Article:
Introduction By Jonah Lehrer, Editor, Mind Matters The ability to communicate with language is one of the defining talents of the human mind.
Back in September, R. Douglas Fields, a senior investigator at the NIH, wrote a really interesting post for Mind Matters on the neural hazards of tall mountains.
Is Familiarity Different Than Remembering?
UCSD Have you ever had the experience of seeing someone in the grocery store that you know you've already met, but you can't quite remember where or when you met them?
Tired? Take A Nap
Jessica Payne and Matthew Walker
Harvard University and University of California at Berkeley Sleep is such a fundamental biological drive that it's shared by practically every species, from fruit flies to humans.
Routes to Reading
Maryanne Wolf, Mirit Barzillai, and Elizabeth Norton
Tufts University Reading changed the course of intellectual development in our species.
The Neural Substrate of Trust and Reputation Management
Chris and Uta Frith
University College London When Leo Kanner first diagnosed a group of 11 children as autistic in 1943, he described the syndrome as one of "extreme aloneness." ("Aut" is greek for "self," and autism translates as "the state of being unto one's self.") The syndrome afflicts 1 in every 160 individuals, and it leaves them emotionally isolated, incapable of engaging in many of the social interactions that most of us take for granted.
Arizona State University It has become commonplace in neuroscience - and even in everyday conversation - to compare human cognition to that of computers.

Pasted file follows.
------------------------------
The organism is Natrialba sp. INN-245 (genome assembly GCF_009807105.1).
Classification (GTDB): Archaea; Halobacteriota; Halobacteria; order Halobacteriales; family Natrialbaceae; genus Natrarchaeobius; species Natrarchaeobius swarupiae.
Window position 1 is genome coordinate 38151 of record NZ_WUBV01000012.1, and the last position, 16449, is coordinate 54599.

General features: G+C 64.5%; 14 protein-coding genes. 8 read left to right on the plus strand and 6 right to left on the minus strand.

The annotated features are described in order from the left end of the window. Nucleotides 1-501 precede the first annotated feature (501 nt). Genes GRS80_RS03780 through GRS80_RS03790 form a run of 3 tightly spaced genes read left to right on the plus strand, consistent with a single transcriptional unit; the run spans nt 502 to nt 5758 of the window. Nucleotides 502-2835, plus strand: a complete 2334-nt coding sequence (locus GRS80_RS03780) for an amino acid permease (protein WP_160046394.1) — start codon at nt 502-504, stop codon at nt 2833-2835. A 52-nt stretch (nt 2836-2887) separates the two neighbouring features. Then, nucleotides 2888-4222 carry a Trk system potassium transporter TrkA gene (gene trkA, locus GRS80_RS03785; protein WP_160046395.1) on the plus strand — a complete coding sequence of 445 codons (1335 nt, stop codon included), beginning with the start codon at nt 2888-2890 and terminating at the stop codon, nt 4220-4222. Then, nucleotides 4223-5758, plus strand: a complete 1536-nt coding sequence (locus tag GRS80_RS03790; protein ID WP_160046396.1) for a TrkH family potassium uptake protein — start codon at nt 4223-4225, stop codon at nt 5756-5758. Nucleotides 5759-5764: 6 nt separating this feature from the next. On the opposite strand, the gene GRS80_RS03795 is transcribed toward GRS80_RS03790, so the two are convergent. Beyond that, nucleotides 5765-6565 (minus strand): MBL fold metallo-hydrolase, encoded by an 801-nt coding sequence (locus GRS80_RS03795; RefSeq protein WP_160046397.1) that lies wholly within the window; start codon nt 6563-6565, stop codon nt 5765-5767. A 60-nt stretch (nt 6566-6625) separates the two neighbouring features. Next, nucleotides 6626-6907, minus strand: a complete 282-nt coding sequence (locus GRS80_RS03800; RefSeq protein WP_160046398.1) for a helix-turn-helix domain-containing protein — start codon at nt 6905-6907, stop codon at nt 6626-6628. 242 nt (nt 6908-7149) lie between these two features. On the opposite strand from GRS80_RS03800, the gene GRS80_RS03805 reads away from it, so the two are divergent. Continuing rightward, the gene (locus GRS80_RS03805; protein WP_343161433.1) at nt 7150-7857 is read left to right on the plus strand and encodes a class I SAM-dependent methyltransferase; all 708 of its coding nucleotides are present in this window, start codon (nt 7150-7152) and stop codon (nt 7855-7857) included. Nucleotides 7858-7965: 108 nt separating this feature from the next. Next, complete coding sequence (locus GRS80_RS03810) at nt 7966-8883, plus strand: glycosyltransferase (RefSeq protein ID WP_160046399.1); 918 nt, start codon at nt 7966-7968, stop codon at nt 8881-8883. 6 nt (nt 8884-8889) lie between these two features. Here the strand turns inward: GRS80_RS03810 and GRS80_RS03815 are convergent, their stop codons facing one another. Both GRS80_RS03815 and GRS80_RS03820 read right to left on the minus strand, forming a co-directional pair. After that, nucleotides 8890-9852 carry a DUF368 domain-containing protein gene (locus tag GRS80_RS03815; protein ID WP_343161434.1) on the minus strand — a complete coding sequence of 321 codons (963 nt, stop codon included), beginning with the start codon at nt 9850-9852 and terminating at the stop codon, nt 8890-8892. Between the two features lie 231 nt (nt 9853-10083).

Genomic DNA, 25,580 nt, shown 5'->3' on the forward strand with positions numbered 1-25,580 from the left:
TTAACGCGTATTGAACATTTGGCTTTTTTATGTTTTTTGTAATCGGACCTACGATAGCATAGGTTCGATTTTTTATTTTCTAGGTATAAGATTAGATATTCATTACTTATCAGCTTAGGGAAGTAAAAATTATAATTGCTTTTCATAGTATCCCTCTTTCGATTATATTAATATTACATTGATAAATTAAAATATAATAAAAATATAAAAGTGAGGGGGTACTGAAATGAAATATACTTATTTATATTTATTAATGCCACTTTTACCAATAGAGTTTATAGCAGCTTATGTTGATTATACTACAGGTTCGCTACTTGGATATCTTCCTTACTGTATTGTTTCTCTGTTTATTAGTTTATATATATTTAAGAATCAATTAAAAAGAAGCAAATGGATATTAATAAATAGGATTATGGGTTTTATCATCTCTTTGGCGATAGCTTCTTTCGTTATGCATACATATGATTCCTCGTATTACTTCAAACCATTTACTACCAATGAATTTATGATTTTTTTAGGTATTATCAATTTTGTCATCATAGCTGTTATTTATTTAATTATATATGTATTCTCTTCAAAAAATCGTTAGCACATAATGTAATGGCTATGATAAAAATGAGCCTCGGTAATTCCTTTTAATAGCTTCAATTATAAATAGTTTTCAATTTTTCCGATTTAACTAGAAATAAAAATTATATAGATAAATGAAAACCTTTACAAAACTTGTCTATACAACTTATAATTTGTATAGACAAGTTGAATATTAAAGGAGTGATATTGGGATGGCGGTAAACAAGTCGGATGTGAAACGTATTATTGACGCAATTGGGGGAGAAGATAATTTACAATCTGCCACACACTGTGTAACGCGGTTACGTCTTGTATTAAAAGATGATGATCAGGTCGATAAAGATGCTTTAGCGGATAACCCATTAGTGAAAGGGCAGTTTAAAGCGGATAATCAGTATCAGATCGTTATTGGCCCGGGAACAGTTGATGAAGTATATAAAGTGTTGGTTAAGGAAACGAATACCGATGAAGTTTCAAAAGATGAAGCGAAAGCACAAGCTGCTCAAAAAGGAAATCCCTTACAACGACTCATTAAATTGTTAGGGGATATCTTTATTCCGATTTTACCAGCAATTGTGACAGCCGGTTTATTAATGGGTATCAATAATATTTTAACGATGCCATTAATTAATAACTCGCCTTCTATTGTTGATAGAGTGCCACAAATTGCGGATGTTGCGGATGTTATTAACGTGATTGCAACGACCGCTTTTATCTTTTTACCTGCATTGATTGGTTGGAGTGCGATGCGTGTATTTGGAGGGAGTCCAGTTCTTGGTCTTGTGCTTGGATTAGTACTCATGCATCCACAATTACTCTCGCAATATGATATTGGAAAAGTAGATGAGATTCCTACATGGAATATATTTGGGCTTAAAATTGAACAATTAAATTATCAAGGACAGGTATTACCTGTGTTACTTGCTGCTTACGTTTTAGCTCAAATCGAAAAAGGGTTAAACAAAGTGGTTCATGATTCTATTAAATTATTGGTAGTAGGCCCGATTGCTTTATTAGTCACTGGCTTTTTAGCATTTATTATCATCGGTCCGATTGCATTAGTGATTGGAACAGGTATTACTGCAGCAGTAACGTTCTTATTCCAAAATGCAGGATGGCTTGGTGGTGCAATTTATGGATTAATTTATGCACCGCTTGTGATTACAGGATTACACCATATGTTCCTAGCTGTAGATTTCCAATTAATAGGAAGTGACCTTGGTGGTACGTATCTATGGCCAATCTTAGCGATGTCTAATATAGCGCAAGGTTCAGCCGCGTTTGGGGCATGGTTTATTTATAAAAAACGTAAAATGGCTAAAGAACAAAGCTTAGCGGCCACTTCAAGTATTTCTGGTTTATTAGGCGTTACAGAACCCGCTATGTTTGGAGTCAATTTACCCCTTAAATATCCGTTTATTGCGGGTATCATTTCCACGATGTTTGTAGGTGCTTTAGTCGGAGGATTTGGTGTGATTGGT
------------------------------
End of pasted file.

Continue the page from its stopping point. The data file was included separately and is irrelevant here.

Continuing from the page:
Before we get to this week's post, allow me to introduce myself. My name is Jonah Lehrer and I'm the new editor/curator of Mind Matters, taking over from David Dobbs, who did such a wonderful job developing this site and getting it off the ground.
A Neural Correlate for Social Class
Rutgers University Membership in a high social class is thought to contribute to good mental well-being and physical health.
The source of many of the world's woes might be tracked to a specific brain area responsible for identifying people that are not of our ilk.
Working Memory: The Brain's Spam Filter Located
Andrew W. McCollough & Edward K. Vogel
University of Oregon What makes you so smart?
Cetacean brains, such as those of dolphins (left) and humpback whales (right), have even more cortical convolutions and surface area than human brains do.
A vital part of your brain is named after the animal that its odd, twisting shape resembles: the seahorse, genus Hippocampus . _____________________ J Douglas Bremner Clinical Neuroscience Research Unit Emory University, Atlanta The hippocampus is a brain area involved in memory that animal studies have shown to be sensitive to the effects of stress.